A Backup and Recovery Plan Can Save Your Data. And Your Business.
So you’ve drawn up an IT security budget, sized up the weak spots in your network and taken preventive action to protect your business from data breaches and cyber-threats. Your IT security strategy is complete now, right? Wrong.
Since no IT security solution is 100% foolproof, it’s important to go a step further and backup your key data and business applications so you can recover them if disaster strikes. To help you get started, here’s a list of the ‘who, what, why, when and where’ of backup and recovery:
Who needs it?
Every business needs a backup and recovery strategy, regardless of size, location or sector. There are lots of reasons data gets lost or breached: human error, natural disaster, fire, power failure or surge, hardware failure or damage, even sabotage. You can control some of those at times, but you can’t control all of them all of the time. Developing and implementing a backup and recovery process helps ensure your business can get back up and running quickly.
What should be backed up?
Some businesses backup everything: operating systems, software, applications, websites, eCommerce sites and data. If this is an option for you, it’s usually the safest route to take. However, if you’re facing time or budget crunches, it’s important to at least back up the things that are absolutely critical to running your business, along with anything that’s required to meet any regulatory compliance rules your business falls under.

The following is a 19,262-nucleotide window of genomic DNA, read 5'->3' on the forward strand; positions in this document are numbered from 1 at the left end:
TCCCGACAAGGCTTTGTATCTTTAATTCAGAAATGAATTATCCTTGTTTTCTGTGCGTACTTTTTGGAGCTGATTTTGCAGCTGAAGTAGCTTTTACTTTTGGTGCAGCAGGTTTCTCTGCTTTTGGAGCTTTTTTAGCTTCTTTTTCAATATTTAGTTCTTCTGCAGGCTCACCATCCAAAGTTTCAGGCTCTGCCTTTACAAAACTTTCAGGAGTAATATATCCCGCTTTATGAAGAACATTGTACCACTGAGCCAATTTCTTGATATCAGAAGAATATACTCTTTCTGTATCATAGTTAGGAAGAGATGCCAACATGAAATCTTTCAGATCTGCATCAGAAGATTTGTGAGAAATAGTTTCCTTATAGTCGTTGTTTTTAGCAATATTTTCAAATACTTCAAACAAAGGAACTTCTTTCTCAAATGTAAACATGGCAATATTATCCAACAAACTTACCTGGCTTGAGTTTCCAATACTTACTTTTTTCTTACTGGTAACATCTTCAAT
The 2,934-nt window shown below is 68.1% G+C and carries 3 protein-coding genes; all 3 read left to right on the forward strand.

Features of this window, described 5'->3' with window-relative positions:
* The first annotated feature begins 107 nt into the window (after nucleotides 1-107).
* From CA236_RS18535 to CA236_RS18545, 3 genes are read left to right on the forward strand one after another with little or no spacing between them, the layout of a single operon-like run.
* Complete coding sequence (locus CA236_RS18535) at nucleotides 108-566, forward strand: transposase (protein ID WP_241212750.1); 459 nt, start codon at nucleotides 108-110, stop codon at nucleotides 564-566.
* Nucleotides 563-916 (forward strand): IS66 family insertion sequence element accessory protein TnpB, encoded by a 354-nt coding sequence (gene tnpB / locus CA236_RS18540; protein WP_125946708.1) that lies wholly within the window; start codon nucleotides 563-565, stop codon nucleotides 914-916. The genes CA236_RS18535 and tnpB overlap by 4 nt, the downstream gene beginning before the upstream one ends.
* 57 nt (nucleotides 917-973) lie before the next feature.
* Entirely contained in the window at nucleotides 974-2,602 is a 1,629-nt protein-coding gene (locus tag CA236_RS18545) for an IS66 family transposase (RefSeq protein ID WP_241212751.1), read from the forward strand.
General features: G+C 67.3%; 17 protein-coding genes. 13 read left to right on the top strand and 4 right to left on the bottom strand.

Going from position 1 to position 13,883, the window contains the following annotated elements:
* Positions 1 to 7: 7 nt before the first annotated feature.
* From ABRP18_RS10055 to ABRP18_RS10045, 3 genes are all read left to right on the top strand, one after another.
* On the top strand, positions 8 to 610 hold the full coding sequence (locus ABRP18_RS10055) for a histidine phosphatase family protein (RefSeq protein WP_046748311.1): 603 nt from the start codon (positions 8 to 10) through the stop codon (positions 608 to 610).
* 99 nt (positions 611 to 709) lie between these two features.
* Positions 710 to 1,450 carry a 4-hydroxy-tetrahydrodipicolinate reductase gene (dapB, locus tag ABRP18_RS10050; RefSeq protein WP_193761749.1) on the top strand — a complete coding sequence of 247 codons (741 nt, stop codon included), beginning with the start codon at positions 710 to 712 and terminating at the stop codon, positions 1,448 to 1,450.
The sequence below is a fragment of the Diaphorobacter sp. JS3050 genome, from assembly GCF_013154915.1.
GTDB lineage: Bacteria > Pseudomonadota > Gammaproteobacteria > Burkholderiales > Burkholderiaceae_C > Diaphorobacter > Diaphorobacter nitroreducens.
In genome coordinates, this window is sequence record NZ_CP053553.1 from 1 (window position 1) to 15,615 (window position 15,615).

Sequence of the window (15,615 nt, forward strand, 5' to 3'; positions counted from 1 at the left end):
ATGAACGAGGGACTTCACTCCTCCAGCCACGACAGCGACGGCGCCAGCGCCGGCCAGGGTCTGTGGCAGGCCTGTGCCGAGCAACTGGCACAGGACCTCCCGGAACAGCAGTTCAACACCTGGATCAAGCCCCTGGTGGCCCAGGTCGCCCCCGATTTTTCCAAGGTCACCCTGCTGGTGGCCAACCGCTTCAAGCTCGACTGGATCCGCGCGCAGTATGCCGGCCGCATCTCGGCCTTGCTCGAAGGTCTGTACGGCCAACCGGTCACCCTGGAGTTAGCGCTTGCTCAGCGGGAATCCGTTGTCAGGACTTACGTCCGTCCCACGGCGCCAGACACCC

Why bother with backup?
A severe data loss could potentially cost you revenue and customers, hurt your company’s reputation and even result in legal liability.
When should data and applications be backed up?
Most experts suggest doing backup on a daily basis including weekends. Also, it’s a good idea to conduct weekly or monthly checks to be sure your backup is working properly and to test your recovery system. This is vital because backup is useless if you can’t actually retrieve your data and restore your key IT functions when you need to.
Where should backed up data and applications be stored?
You can backup your data and applications on your own premises, off-site in a data centre or use a combination of both. In most cases, the safest route is a combination of on-premises and off-site backup. Many businesses find cloud-based backup services are the easiest and quickest way to tackle off-site backup. Cloud-based backup services tend to offer scalability, affordability and remote retrieval capabilities from any location with Internet service.
For example, Bell Data Protect encrypts your files and provides continuous real-time backup for them in secure Canadian data centres. And, if you ever need to retrieve any of these files, they’re available anytime online.
The bottom line
It’s important to not put all your data in one basket, and to have a backup and recovery strategy in place that’s tested and updated regularly. And, for extra safekeeping, consider backing up your data in more than one location using more than just one method.
Does your business have a backup and recovery plan? We’d love to hear from you in the comments section below.